For years I've wanted to have a PC with a pair of network cards that I can use to bridge between "the internets" and a suspected compromised PC. Ideally we can just truck this thing up and pull the network cable on a suspect machine, then plug the cable into one interface on this and another between this and the wall. Probably not the most efficient way to go about things, but an interesting thought experiment.

To that end, I've scrounged a P4 from our surplus pile. I already have a small supply of hard disks and a spare "disk tray" so that I can easily swap disks in and out of the machine. I also obtained a pair of gigabit NICs to use.

First thing to do is to make sure everything works. Flash the BIOS to 1007, and a Gentoo LiveCD sees all the hardware. That's good.

-- MikePatterson - 09 Feb 2006

I'm naming the machine lusankya.cscf, mostly so I can easily stick it on the network to get packages and such. I did a base install of FreeBSD 6.0 on a 160GB disk, using about 100GB and leaving the rest untouched. (I was thinking I might dual or triple boot it with Linux and maybe even... ugh... Windows. That'll come later.) em0 is the top NIC, how convenient, so I labelled it on the case. I installed portupgrade just to make life easy in the future. tcpdump comes with the OS.

-- MikePatterson - 10 Feb 2006

Other considerations: Richard Bejtlich recommends a separate partition to use for capturing network traces (he calls his /nsm). If netcat isn't installed, it probably should be. Ditto socat. We'll also probably want to consider a machine with PCI-X slots for the NICs if we ever want to do heavy-duty monitoring. Maybe a single dual-port PCI-X card would do the trick, with a second card (any speed) as an administrative interface.

-- MikePatterson - 08 May 2006

I obtained a third NIC for the machine, a DLink with a DEC chipset that comes up as de0. I'll set this up to dhcp, and then figure out how to enable bridging. de0 can be used as management interface for the machine, we'll assign private addresses to the machine.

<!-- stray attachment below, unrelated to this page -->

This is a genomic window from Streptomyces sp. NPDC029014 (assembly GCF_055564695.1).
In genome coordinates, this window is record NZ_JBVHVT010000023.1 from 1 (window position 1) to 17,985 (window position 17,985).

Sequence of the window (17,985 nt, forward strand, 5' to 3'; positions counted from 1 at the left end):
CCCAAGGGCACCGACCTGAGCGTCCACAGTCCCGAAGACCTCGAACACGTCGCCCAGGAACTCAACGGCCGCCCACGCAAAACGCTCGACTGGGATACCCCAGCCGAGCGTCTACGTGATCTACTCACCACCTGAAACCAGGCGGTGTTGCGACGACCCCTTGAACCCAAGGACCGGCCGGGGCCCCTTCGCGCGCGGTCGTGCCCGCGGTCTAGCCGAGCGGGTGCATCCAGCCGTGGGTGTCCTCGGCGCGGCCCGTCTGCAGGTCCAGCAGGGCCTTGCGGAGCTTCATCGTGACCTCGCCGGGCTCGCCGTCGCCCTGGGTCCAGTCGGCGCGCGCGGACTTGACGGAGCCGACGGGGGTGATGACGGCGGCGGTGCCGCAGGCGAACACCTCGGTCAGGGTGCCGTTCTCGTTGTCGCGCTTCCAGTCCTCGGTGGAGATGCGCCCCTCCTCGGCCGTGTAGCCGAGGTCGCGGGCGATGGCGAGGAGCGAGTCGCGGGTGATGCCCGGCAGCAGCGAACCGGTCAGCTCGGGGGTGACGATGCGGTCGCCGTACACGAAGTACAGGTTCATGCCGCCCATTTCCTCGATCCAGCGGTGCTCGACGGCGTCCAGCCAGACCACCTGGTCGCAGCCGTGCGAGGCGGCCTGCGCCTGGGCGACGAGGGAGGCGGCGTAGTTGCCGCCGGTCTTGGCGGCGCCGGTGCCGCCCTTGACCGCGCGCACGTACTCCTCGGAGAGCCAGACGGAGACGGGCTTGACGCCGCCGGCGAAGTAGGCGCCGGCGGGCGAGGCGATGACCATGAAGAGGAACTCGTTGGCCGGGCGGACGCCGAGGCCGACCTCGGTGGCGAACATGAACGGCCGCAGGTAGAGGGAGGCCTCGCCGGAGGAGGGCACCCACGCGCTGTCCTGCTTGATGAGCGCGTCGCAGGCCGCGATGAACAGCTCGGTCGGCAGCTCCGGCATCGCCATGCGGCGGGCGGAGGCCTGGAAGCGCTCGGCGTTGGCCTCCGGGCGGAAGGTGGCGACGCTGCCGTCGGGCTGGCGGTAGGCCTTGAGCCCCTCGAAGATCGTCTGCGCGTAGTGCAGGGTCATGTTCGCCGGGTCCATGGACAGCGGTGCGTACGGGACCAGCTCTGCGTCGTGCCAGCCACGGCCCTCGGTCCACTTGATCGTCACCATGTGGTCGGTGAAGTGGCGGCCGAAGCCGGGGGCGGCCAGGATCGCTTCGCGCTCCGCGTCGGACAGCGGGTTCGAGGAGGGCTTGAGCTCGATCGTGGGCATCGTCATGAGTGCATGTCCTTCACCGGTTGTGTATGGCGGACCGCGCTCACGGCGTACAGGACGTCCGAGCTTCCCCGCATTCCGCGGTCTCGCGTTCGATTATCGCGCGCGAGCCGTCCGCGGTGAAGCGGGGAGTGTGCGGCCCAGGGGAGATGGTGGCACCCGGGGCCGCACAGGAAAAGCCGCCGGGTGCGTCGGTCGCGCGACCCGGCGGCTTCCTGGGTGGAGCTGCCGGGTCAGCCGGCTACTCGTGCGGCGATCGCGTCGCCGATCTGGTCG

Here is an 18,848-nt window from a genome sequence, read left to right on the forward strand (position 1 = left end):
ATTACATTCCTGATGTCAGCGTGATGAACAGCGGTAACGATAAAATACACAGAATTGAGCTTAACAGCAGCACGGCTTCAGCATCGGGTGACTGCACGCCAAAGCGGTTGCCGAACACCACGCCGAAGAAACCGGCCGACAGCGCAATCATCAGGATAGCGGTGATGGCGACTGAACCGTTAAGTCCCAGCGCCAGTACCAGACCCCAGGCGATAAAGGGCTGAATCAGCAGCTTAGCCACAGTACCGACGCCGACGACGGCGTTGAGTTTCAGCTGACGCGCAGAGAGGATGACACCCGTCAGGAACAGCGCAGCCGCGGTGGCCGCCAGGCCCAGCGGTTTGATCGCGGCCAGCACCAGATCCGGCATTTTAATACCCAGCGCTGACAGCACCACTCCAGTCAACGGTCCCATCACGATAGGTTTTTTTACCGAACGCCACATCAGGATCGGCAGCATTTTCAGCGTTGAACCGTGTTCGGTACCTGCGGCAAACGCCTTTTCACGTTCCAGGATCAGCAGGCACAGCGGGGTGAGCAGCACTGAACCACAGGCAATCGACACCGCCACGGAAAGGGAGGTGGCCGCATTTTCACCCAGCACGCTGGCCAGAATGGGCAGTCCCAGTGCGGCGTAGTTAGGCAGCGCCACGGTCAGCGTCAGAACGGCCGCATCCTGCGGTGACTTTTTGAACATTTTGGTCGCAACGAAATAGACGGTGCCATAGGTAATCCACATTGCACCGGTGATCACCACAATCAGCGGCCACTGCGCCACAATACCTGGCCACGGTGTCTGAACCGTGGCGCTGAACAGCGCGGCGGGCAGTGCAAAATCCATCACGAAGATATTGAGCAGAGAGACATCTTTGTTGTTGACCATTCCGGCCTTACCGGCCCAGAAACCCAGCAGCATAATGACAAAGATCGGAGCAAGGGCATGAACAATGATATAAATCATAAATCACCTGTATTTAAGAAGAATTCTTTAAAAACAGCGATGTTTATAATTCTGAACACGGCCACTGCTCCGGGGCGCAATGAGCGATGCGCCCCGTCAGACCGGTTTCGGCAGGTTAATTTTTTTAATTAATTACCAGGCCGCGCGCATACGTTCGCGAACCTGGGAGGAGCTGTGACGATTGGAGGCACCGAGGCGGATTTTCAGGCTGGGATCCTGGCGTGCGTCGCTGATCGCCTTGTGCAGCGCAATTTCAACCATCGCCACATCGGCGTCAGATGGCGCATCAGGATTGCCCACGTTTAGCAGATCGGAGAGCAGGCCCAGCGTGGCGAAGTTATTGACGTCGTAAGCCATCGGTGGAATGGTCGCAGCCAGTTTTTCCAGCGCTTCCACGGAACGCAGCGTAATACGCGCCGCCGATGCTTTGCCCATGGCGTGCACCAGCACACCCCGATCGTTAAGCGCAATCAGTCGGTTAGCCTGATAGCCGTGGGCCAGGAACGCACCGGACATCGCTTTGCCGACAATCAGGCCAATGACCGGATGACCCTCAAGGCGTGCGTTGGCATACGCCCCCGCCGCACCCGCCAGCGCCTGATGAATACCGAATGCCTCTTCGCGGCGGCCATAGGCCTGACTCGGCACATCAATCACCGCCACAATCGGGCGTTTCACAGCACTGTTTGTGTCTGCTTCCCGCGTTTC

Looking at if_bridge(4), there's some interesting sysctls:  Set to 1 to enable filtering on the incoming
                                  and outgoing member interfaces, set to 0 to
                                  disable it.  Set to 1 to enable filtering on the bridge
                                  interface, set to 0 to disable it.

It doesn't appear that one needs to frob these at all, but knowing of their existence could be useful: maybe we'll want to filter traffic going over the bridge during an investigation.

Set the following in /etc/rc.conf:

ifconfig_bridge0="addm em0 addm em1 up"

I tested that, tcpdump on the bridge0 interface seems to give me what I want. My Windows workstation was able to DHCP and get its IP as usual, and I was able to surf normally. Of course, that will show all broadcast traffic in that bcast domain, so perhaps one would want to restrict tcpdump to capturing data only for that one host, ie tcpdump -i bridge0 -s 0 "host" or what-have-you.

Add ifconfig_de0="inet netmask" to /etc/rc.conf.

/usr/local/etc/dhcpd.conf looks like this:

default-lease-time 600;
max-lease-time 7200;
ddns-update-style none;

# Use this to send dhcp log messages to a different log file (you also
# have to hack syslog.conf to complete the redirection).
log-facility local7;

subnet netmask {
  option broadcast-address;

And add to /etc/rc.conf:


Leaving sshd_enable on all the time should be safe enough.

See also UsingTheBridgePC.

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Topic revision: r8 - 2006-05-11 - MikePatterson
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